"Assiste" Or "Assist" Highlighting

Upper right; demonstration by Nikita Andrejev on a student icon, highlighting the dish in which the severed head of John the Baptist reposes. This highlight will later receive a float of dilute reddish gold.

Lower right; painted assiste highlights on the golden robe of the Christ Child. It is used to give an impression of his radiant garment of brilliant light. Strongest emphasis is on the collar, shoulder, cuffs, knees, and folds around ankles. This icon needed to be brightened up, so this highlight did not receive a float.

On some icons, you will see highlighting applied as a series of bright rays emanating from small bright areas, rather than blended. This technique is known as "assiste." The rays indicate divine energy and the uncreated light of God.

Assiste is used for third highlight with shell gold or with gold leaf applied over glue, but may be applied with paint as the second or third highlight. Earlier highlights are usually omitted, so the assiste contrasts strongly with the bright or dark color underneath.

This is among the usual methods for highlighting angel wings. It is often used for garments of Christ Emmanuel, the Christ Child, and Christ as Risen Lord; for the golden trim on Mary's outer garment; and sometimes for golden trim or garments of other saints. It is not used on flesh. Assiste is appropriate for sacred objects such as gospel books and other objects held by a saint.

The background for assiste highlights should be intense enough to provide a good contrast. A smooth background (without texture pigments) is easiest to work on.

THIRD FLOAT: Let third highlight set up overnight or longer. Apply the third float, using brightest and purest pigments, mixed more dilute than first and second floats. Apply lightly for two or even three applications. The surface vibrates with subtly shifting colors.

Check skin tones. Unless your saint is depicted in the throes of grief or martyrdom, go for a healthy and even slightly ruddy look, just short of a blush. If the skin looks sallow, pallid, or yellowish, apply a light float of bright red such as cinnabar, vermilion, or earth orange to the edges of flesh highlights where they blend into shadow, and especially to hollows under cheekbones. If necessary for additional rosiness, give all flesh areas (including hands and throat as well as face) a light float of bright red. Tone down an excessive blush with a light float of gold ochre.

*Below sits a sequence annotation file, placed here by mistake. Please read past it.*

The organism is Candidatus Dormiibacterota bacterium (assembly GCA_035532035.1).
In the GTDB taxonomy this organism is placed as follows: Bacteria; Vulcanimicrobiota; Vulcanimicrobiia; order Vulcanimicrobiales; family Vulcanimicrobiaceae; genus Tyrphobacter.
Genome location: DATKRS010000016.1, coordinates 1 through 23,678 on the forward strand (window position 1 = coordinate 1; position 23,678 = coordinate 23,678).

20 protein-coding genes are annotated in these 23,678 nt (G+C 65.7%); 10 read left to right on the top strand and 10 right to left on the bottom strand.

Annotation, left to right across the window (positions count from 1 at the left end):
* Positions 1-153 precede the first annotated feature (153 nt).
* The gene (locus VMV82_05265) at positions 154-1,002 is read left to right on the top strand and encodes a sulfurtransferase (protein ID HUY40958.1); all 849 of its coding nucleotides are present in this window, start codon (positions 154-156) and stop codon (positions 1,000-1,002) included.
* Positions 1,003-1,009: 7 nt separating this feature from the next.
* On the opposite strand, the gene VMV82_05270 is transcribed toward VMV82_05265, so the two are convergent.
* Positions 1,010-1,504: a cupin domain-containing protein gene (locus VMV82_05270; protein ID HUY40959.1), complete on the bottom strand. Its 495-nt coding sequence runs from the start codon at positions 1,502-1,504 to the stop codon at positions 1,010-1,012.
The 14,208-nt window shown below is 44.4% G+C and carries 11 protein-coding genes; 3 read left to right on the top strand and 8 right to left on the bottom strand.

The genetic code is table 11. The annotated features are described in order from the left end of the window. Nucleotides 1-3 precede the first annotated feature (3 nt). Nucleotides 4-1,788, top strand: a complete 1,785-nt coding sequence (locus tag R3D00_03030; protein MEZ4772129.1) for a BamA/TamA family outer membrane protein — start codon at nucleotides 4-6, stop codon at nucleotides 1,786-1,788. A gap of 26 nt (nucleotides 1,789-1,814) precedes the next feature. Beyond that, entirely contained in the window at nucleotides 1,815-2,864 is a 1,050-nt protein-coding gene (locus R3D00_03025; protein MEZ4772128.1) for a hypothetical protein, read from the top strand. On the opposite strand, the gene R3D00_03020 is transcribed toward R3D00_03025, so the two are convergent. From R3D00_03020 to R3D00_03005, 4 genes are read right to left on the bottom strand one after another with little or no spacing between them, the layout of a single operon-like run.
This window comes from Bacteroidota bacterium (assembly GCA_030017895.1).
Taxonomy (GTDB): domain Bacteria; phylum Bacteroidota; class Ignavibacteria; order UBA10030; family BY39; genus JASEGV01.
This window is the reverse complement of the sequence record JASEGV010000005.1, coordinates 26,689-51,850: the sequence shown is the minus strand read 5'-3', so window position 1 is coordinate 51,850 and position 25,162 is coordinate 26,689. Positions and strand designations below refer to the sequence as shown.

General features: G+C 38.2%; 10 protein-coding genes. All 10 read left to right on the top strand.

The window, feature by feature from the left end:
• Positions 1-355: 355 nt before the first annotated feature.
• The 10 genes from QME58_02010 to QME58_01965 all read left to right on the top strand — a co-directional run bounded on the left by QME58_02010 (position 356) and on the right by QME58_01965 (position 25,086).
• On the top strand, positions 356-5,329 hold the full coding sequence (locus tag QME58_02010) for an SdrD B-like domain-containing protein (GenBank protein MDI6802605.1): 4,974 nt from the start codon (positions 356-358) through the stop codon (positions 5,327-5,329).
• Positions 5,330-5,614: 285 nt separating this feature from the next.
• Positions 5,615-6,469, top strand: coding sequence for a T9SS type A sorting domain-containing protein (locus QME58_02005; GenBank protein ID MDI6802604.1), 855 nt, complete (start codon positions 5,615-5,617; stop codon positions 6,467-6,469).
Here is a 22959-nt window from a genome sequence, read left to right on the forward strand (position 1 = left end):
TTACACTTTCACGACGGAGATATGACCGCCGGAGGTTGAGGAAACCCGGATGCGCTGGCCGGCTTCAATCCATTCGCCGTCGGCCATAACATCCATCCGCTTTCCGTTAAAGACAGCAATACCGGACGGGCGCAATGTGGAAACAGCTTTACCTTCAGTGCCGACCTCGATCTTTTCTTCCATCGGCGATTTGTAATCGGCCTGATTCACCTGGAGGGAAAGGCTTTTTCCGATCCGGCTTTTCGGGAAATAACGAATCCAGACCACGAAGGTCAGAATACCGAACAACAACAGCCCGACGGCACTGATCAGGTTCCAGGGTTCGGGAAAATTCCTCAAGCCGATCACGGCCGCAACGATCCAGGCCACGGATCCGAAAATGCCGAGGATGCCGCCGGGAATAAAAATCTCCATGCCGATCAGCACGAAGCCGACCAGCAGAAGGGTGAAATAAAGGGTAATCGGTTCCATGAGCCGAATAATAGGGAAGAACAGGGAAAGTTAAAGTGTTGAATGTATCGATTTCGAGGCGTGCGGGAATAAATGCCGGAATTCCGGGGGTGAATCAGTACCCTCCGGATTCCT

Optional: An angel or a healthy young saint may benefit from a stroke of orange-colored glow under the edge of the chin, as used on the famous icon of Archangel Gabriel from Saint Catherine's Monastery in Sinai.

Check shadows. Eye sockets and the "bags" under the eyes should be mostly in shadow, down to the highlight on the top of the cheekbone. You should have well-defined shadows along and under the nose, under the lower lip, along the hairline, and on the throat under the chin. If they got lost, paint and blend them back in with dark ochre.

REPAINTING OF LINES: Using your pattern drawing as reference, repaint the lines with a fine brush, in a darker color to complement the color of each area. Use black lines for eyebrows, upper eyelids, and pupils of the eyes, and for the lines around the iris. All other flesh lines are dark red. Hair lines are usually black, but beard lines should be lighter, burnt umber or brown ochre. Lines will cover up messy edges and may be used to refine the initial drawing.

Anne Symanovich has completed second highlight on her icon of St. Francis. The figure of the saint is well delineated, and now she is developing the background landscape.

Third highlight on Lori Greenleaf's icon of Archangel Michael is almost complete. The green garment still needs its third highlight. The lower face is somewhat over-highlighted but can be easily toned down with a float of dark ochre or Venetian red at the edge. Hair, wings, red garment, hands, and gold trim are nicely highlighted and easy to "read" at a distance.

Randy Bowman's icon of Saint Stephen has received its first highlight, and will be ready for the first float as soon as the paint sets up.

Sister Danielle Fung has completed the third highlight and third float on her icon of The Holy Silence, and now she is working on re-drawing the dark lines.

Jennifer Blecha has completed first highlight and first float on her icon of the poet Rumi. Floats of intense blue and off-white clarify the inner image. Jen is in process of lightening the dark brown border, which will later receive the inscription of a beloved poem by Rumi.

Carolyn Feuille is almost finished with her icon of Mary. While waiting for the paint to set up for more blending on the face, she has painted a floral border and corner decorations, enhancing the feminine quality of this icon.

Anna Maria Stone's first highlight on her icon of Archangel Gabriel - an excellent job! The right side of the blue garment still needs more highlight, and the right cheek might use a little more as well.

Highlighting on garments. Note spiraling treatment of folds, especially around high points near knees and at forearms. Also note the many little pleats, billows, and cascades of cloth.

Garments have a definite structure as they drape over the body beneath. Although highlighting of garments permits considerable flexibility in artistic judgment, it is not arbitrary.

Your icon is now ready for its Finishing Touches and its Inscriptions